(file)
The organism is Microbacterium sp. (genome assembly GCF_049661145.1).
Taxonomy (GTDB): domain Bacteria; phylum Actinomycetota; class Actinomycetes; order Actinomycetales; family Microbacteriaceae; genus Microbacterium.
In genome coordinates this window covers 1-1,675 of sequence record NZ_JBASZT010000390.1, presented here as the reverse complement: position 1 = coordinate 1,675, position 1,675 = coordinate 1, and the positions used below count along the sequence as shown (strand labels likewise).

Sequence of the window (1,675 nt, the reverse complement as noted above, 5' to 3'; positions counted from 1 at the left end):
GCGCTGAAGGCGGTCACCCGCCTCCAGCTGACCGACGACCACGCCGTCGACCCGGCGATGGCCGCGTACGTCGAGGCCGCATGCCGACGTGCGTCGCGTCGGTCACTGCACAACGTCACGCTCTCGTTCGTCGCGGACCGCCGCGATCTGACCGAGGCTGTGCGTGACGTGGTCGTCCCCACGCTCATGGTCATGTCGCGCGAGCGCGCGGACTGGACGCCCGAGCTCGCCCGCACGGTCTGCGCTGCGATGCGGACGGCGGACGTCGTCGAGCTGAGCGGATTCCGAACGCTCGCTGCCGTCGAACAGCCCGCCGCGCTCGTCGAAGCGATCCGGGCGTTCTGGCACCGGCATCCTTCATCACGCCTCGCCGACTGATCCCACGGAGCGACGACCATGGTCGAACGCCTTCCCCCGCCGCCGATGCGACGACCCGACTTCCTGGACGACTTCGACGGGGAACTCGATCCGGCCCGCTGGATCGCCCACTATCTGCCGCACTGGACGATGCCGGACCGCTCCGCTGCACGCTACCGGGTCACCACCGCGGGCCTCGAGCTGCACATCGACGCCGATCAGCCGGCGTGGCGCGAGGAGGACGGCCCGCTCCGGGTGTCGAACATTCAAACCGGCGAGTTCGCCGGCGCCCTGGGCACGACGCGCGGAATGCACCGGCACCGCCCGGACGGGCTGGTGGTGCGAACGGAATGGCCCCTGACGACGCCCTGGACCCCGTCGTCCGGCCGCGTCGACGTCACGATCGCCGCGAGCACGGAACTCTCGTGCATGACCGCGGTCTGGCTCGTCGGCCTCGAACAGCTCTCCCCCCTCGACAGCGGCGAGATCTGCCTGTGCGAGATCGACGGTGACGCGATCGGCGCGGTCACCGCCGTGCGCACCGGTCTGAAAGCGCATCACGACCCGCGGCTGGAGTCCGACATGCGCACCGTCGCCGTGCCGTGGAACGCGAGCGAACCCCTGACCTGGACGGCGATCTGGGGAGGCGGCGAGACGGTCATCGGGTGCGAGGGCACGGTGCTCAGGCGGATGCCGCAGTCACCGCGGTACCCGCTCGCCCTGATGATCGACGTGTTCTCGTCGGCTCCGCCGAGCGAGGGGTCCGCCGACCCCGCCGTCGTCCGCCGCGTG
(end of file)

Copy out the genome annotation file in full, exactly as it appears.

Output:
The organism is Microbacterium sp. (genome assembly GCF_049661145.1).
Taxonomy (GTDB): domain Bacteria; phylum Actinomycetota; class Actinomycetes; order Actinomycetales; family Microbacteriaceae; genus Microbacterium.
In genome coordinates this window covers 1-1,675 of sequence record NZ_JBASZT010000390.1, presented here as the reverse complement: position 1 = coordinate 1,675, position 1,675 = coordinate 1, and the positions used below count along the sequence as shown (strand labels likewise).

Sequence of the window (1,675 nt, the reverse complement as noted above, 5' to 3'; positions counted from 1 at the left end):
GCGCTGAAGGCGGTCACCCGCCTCCAGCTGACCGACGACCACGCCGTCGACCCGGCGATGGCCGCGTACGTCGAGGCCGCATGCCGACGTGCGTCGCGTCGGTCACTGCACAACGTCACGCTCTCGTTCGTCGCGGACCGCCGCGATCTGACCGAGGCTGTGCGTGACGTGGTCGTCCCCACGCTCATGGTCATGTCGCGCGAGCGCGCGGACTGGACGCCCGAGCTCGCCCGCACGGTCTGCGCTGCGATGCGGACGGCGGACGTCGTCGAGCTGAGCGGATTCCGAACGCTCGCTGCCGTCGAACAGCCCGCCGCGCTCGTCGAAGCGATCCGGGCGTTCTGGCACCGGCATCCTTCATCACGCCTCGCCGACTGATCCCACGGAGCGACGACCATGGTCGAACGCCTTCCCCCGCCGCCGATGCGACGACCCGACTTCCTGGACGACTTCGACGGGGAACTCGATCCGGCCCGCTGGATCGCCCACTATCTGCCGCACTGGACGATGCCGGACCGCTCCGCTGCACGCTACCGGGTCACCACCGCGGGCCTCGAGCTGCACATCGACGCCGATCAGCCGGCGTGGCGCGAGGAGGACGGCCCGCTCCGGGTGTCGAACATTCAAACCGGCGAGTTCGCCGGCGCCCTGGGCACGACGCGCGGAATGCACCGGCACCGCCCGGACGGGCTGGTGGTGCGAACGGAATGGCCCCTGACGACGCCCTGGACCCCGTCGTCCGGCCGCGTCGACGTCACGATCGCCGCGAGCACGGAACTCTCGTGCATGACCGCGGTCTGGCTCGTCGGCCTCGAACAGCTCTCCCCCCTCGACAGCGGCGAGATCTGCCTGTGCGAGATCGACGGTGACGCGATCGGCGCGGTCACCGCCGTGCGCACCGGTCTGAAAGCGCATCACGACCCGCGGCTGGAGTCCGACATGCGCACCGTCGCCGTGCCGTGGAACGCGAGCGAACCCCTGACCTGGACGGCGATCTGGGGAGGCGGCGAGACGGTCATCGGGTGCGAGGGCACGGTGCTCAGGCGGATGCCGCAGTCACCGCGGTACCCGCTCGCCCTGATGATCGACGTGTTCTCGTCGGCTCCGCCGAGCGAGGGGTCCGCCGACCCCGCCGTCGTCCGCCGCGTG